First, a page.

Tanya Luhrmann (Stanford Univ.)
“Invisible others: How metacognitive practices make real the unseen”
For a while now my work has settled on the way that people monitor and attend to their cognitive and affective experiences. The first part of my talk will describe my ethnographic work with evangelical Christians who seek a personal, intimate relationship with God—one in which God will talk back. My work suggests that these Christians use prayer practice to monitor their mental experience and that they selectively attend to some mental events and not others by following rules to discern God’s voice (they look for mental events which are spontaneous/loud; which are the kind of thing a loving God would say; which give them peace; and which they then test against actual events). They practice this attention by deliberately pretending to interact with God, although they treat the pretense as not quite fiction. They also participate in a series of emotional practices (like having church members stand in for God in prayer, or treating God as a therapist) which in effect provide real-world experiences of love and care. I used experimental and psychological work to show that these prayer practices changed people in specific ways—their mental imagery became sharper, they reported more unusual sensory events, and their sense of God as loving became stronger.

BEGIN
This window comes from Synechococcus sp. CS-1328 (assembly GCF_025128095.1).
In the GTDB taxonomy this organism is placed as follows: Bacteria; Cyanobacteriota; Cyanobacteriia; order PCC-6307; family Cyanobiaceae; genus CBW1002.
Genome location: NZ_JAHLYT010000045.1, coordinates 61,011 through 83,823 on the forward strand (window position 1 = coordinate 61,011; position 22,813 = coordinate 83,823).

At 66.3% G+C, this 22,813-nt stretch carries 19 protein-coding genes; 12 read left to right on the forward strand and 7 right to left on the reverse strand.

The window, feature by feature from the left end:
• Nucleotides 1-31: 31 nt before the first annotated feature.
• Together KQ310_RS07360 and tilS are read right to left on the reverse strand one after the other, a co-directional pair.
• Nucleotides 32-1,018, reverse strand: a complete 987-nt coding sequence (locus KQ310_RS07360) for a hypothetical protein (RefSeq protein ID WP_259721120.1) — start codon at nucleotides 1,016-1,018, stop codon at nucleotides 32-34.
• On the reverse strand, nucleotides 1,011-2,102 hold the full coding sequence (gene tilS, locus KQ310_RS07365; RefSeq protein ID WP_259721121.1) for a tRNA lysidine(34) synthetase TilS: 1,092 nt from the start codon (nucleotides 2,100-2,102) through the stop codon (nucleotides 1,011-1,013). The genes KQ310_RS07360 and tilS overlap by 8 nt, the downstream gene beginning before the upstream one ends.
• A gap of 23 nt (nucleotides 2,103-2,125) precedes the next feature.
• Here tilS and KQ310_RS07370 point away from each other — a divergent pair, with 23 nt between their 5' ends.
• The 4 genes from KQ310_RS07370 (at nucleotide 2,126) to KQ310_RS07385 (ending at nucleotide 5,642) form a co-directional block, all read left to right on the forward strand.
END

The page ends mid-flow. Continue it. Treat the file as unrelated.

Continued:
It was clear to me in doing that work that a specific set of ideas about the mind—what I’ll call local theory of mind—was at play in the way that these Americans learned to attend to their mind. I am now comparing the way new charismatic evangelical Christians in Accra and Chennai describe the back-and-forth conversation with God (what you could call the imaginal dialogue) and the way people with schizophrenia in Accra, Chennai and the US describe the quality and content of their auditory hallucinations.